SEA level crossing cameras support 86% fall in driving offences in Sussex SEA level crossing cameras support 86% fall in driving offences in Sussex

SEA level crossing cameras support 86% fall in driving offences in Sussex

The use of SEA Red Light Safety Enforcement (RLSE) cameras has been credited with reducing driving offences by 86% and increasing safety at level crossings across Sussex.

First switched on in 2015, the cameras have been ‘activated’ more than 10,000 times and one device has seen the number of penalties notices it issues drop by 86% since its installation. This significant decrease in driving offences, which equates to a drop from 450 in 2015 to just 68 in 2020, highlights how effective the technology has been as a deterrent for breaking the level crossing Highway Code.

Commenting on the data to ITV News Meridian, Michael Farley, Sussex route level crossing manager at Network Rail, said that they had seen the steepest fall in misuse at crossings from “regular users who live locally”.

Martin Kelly, complex systems division director at SEA said, “The impact that our Red Light Safety Enforcement system has had in Sussex is testament to its ability to positively change driver behaviour to reduce offences and improve safety surrounding level crossings. As a fixed and highly-visible deterrent, we hope that our safety technology will continue to encourage drivers to stop when the level crossing lights and barriers are activated.”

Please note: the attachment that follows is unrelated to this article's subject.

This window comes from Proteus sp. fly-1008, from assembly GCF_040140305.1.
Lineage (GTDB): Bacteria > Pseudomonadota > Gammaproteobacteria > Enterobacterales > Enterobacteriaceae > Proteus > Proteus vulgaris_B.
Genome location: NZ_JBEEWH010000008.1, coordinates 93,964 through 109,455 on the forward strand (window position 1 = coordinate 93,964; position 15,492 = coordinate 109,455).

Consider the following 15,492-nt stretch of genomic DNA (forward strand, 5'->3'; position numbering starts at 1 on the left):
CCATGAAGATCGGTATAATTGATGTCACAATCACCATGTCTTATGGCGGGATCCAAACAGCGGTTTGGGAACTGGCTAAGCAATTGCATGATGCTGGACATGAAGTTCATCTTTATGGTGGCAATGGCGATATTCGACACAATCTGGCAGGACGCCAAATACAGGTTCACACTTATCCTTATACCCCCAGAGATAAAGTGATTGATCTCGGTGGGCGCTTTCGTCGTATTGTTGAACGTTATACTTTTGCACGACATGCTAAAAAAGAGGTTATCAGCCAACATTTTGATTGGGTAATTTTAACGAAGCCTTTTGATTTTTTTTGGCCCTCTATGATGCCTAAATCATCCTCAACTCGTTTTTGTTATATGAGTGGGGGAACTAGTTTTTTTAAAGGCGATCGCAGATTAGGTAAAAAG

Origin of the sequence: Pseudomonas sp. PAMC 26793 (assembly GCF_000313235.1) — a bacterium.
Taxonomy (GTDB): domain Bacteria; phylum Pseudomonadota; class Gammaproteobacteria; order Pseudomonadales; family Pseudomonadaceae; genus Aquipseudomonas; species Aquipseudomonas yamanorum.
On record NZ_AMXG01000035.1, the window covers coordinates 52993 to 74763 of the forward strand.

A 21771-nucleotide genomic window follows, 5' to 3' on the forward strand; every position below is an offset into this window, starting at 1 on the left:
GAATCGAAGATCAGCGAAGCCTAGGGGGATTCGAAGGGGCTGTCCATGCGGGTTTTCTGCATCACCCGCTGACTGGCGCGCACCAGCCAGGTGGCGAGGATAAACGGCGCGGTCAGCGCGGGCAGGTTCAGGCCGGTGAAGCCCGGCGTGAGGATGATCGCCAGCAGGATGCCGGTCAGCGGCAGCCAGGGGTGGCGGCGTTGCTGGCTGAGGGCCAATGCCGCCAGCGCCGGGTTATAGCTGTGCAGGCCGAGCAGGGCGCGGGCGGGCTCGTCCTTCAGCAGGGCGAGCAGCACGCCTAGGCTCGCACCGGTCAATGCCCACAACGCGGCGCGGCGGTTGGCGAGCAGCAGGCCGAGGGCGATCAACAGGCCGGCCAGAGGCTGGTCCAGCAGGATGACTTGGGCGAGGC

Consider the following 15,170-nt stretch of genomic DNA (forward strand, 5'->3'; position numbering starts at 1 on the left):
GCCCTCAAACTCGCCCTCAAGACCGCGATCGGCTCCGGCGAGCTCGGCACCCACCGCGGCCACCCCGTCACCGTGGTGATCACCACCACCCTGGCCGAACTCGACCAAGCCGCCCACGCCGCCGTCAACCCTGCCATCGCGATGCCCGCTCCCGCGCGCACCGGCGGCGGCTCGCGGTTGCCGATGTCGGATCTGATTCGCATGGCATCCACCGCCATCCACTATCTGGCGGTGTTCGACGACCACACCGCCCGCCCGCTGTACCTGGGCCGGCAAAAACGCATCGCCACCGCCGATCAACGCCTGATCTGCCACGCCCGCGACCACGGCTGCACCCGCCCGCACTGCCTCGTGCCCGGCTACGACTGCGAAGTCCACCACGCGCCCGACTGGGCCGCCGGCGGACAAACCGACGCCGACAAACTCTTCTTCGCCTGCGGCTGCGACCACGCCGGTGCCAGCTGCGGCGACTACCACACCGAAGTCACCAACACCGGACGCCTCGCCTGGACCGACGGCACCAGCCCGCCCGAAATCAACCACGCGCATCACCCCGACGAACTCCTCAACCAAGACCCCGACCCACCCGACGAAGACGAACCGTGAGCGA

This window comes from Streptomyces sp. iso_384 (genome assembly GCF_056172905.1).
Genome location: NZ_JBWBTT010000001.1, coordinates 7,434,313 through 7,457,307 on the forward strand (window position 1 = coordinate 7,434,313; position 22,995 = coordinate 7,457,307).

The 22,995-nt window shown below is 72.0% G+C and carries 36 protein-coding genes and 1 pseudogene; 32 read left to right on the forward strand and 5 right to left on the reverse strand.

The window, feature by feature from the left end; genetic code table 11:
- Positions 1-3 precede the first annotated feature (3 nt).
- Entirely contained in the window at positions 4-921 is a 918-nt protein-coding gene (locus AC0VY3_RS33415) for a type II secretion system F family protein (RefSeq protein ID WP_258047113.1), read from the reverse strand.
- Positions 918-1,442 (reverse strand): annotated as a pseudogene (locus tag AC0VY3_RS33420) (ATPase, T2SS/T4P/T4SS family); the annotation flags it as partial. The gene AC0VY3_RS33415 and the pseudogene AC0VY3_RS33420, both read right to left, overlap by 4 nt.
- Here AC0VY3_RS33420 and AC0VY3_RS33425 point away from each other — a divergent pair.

During his interview with ITV, Michael Farley also reinforced the key safety message behind the SEA Red Light Safety Enforcement system – to improve safety and help save lives. Highlighting the aim of the cameras, Michael said, “Network Rail doesn't receive any money from these cameras, so it's not a money-making process for us as a company. What we are trying to do is reduce the risk at these level crossings.”

The Roadflow system is currently installed at 22 railway crossings in Sussex, and 53 Network Rail crossing sites across the UK. Discussing the positive impact that the systems have had in Sussex, Inspector Becky Warren, British Transport Police, told ITV News Meridian: “We’ve found that the reoffending rate is so low because they (drivers) learn about the impact of their actions.”

SEA RLSE cameras have also more recently been installed in Kent, where data has found that penalty notices have increased by 49% since 2019.

For more information on the impact of SEA Roadflow systems in Sussex read more on ITV News Meridian here: